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Family Book Club: The Call of the Wild

or, "The Wildest Book Club I've Ever Been To"

{Originally written April 2020}

Dogs pulling sled through snowy hillside.

I’ve just attended the wildest book club ever. I’ve been to a lot of book clubs in my days, but this is the first one I’ve been at where attendees roll around on the floor laughing and tear apart a cardboard box to drag one another around.

That’s right: Forced Family Book Club.

In order to let everyone get used to the technology during lockdown, the school district has had a pretty slow start for daily assignments for the boys. So I’ve been supplementing with additional work (I call it "faux-schooling."). I assigned a chapter of The Call of the Wild each day for the boys (and myself, since I’d never read it).

The Call of the Wild, Jack London's 1903 novella about Buck, a dog who is stolen from his home and sold into service as a sled dog in Alaska during the Gold Rush. The novella is told from Buck's point of view and chronicles the St. Bernard/Shepherd mix's slow shift away from domesticity toward the primitive roots of his ancestors. (A similar shift from domesticity to primal activity occurs during our family's book club, as you'll soon see.)

I declared--randomly, meaninglessly--that book club would meet at 7pm on Sunday evening. In order to generate some excitement about the meeting, I told them that book clubs traditionally include some kind of food, often thematic to the book (this technique is often used to also entice adults to attend book club, amiright?). Since I wasn’t interested in making the only food referred to in the book (fish) I decided to make chocolate mousse, in honor of the scene where Buck kills a moose (oops, sorry, spoiler).

At 7:00 on Sunday, they joined me in the living room, and though we’d just been sitting at the dinner table together 20 minutes before, I hugged them all as if I hadn’t seen them in a month.

“Normally at a book club, the hostess greets people and you visit for a while first,” I explained as I hugged them, since they were obviously confused. “Hello!” I said dramatically. “It’s so good to see you! How are the kids?”

“I am the kids!” the youngest, 9, said.

“How was your day?” I asked the middle, 10.

“Same as yours,” he replied.

“Well, I’m so glad you could all make it tonight.” I continued in my hostess role.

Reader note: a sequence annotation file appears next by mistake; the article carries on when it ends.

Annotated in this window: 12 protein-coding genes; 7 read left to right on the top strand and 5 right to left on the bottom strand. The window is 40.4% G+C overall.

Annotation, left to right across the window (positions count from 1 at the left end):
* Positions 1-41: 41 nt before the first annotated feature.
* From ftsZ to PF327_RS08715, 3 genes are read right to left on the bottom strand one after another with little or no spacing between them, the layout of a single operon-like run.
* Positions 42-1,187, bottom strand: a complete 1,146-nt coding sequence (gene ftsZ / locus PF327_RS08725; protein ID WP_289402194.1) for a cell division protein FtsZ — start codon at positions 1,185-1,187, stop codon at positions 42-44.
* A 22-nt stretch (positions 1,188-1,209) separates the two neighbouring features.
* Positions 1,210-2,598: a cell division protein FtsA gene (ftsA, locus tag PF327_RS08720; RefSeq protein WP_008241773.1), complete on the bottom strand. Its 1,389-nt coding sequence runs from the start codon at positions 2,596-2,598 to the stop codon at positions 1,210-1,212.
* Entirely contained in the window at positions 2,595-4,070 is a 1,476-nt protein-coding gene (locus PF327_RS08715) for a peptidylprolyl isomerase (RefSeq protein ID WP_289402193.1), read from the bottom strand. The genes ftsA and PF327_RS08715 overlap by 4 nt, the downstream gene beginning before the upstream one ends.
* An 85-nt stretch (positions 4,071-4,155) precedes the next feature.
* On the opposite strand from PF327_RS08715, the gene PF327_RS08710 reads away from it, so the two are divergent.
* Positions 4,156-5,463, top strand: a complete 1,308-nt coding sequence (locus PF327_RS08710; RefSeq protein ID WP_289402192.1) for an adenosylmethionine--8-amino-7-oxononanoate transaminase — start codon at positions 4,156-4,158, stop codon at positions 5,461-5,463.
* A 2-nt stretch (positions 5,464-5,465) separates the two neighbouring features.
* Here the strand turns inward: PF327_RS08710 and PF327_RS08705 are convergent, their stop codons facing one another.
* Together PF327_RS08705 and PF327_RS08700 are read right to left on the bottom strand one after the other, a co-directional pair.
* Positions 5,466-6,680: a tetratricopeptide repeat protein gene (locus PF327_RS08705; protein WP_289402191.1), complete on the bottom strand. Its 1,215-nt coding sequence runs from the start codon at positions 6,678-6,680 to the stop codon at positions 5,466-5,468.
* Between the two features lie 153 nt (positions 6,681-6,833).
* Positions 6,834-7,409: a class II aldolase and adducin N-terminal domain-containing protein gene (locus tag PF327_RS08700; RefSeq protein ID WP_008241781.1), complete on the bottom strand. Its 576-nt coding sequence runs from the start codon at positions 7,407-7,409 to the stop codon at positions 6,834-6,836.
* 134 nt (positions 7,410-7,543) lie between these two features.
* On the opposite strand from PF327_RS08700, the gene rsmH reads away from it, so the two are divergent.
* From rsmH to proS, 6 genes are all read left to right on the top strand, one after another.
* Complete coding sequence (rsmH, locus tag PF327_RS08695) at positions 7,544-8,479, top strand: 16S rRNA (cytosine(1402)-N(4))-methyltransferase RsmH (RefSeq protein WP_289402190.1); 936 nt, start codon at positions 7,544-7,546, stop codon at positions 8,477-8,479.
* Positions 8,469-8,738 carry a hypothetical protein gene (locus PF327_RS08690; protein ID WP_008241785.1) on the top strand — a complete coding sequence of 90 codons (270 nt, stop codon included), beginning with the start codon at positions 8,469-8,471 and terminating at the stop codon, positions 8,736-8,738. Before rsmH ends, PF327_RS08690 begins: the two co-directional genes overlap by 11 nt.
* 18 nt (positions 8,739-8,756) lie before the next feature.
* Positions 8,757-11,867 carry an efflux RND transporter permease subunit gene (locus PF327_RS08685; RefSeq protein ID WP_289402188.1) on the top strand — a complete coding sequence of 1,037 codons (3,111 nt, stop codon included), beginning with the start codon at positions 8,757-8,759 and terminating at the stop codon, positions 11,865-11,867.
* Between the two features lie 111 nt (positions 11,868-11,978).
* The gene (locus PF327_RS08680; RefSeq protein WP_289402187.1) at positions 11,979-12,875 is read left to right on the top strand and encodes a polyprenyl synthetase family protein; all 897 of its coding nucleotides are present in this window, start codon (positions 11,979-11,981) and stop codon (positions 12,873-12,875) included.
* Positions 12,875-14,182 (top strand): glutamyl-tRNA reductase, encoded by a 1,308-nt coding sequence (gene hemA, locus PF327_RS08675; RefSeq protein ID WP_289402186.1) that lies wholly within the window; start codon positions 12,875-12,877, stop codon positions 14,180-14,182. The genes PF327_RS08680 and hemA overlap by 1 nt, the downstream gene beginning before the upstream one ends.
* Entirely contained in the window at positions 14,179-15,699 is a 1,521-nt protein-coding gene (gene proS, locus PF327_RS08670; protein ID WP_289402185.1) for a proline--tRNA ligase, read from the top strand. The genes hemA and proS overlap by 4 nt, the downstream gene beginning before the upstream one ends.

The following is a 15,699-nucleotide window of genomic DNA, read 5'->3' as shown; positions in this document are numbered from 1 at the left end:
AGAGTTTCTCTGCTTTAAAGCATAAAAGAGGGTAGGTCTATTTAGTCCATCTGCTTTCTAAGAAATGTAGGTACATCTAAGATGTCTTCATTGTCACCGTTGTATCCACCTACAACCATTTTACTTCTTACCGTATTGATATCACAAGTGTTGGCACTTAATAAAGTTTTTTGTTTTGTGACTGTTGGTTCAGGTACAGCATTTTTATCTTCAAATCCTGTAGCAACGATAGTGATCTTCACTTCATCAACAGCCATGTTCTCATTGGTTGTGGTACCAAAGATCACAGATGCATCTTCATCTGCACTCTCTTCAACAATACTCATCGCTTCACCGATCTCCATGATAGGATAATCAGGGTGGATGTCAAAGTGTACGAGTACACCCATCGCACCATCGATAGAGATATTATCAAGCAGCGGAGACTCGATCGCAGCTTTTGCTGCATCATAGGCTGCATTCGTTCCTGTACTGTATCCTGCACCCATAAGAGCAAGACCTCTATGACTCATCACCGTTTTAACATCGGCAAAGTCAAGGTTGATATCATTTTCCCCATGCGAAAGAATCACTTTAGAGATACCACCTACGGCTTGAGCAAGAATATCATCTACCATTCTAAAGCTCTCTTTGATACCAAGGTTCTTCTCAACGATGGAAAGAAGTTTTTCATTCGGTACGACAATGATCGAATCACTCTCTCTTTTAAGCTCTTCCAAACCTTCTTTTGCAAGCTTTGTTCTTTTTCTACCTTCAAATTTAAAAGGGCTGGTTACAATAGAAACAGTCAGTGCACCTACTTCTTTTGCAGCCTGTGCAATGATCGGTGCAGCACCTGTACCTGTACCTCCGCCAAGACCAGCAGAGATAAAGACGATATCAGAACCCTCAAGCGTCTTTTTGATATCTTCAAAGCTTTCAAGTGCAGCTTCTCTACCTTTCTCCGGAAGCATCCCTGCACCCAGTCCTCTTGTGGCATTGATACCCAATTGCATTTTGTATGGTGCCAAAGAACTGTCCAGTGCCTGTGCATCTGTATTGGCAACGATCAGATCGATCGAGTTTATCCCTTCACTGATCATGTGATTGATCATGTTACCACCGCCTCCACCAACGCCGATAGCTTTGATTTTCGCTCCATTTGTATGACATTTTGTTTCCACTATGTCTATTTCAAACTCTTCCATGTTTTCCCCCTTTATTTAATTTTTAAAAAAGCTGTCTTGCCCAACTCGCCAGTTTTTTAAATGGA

The middle said, “I wasn’t allowed to go anywhere else.”

True story.

Our discussion was brief, but then, so was the book. We talked about what we had expected the book to be about–none of us had guessed right–and what surprised us.

The Littles and I preferred the earlier chapters, when Buck was proving himself on the trail, while my oldest, 14, found those chapters a bit too predictable, and preferred the last chapter, which he found more exciting.

“I don’t know,” I said, “I liked Buck the Lead Dog better than Buck the Killer. But I guess I’m just a softie.”

(Honestly, I was just grateful the dog didn’t die at the end. About three days into reading, I panicked: the dog always dies in the end of books! What had I done?! On the last day of reading, when they had read the chapter before I did, I asked, nervously: “So was it a happy or a sad ending?” And they said both, but no one was crying, so I took that as a good sign.)

During our discussion, the boys scoffed at the concept of collective memory, that humans and animals carry the memories of their ancestors with them. To prove his point, the oldest said, “I have no memories of Grammy’s childhood.”

When I asked, “How did you picture Buck to look?” and the youngest shouted, “A mutt!”, the middle, for some reason, found this hilarious, and fell to the floor laughing.

When we were done discussing, the boys were eager to move onto “Activities,” such as a treasure hunt for something gold in the house and—most exciting—turning a cardboard box into a sled and mushing around the house.

Even the 14-year-old got involved a little. One boy got on all fours in front of the box, with a fleece blanket pulled around his shoulders. On the other end of the blanket was another brother, inside an Amazon box. “Gee! Haw! Mush!” he shouted, and the other pulled as hard as he could. When the living room carpet was deemed too frictional, they moved out to the ceramic tiles of the entryway, and met more success.

My husband came downstairs just as they started dragging each other around and asked how it went. “Well, this is most unusual book club I’ve ever been to.”

From the ground, tied up by a blanket and pulling his big brother behind him, the youngest replied, “Yeah, Mom’s like, ‘Tradition, tradition, tradition.’”

If there's anything this book club was not, it's traditional, with the primal state of young boys awakened.


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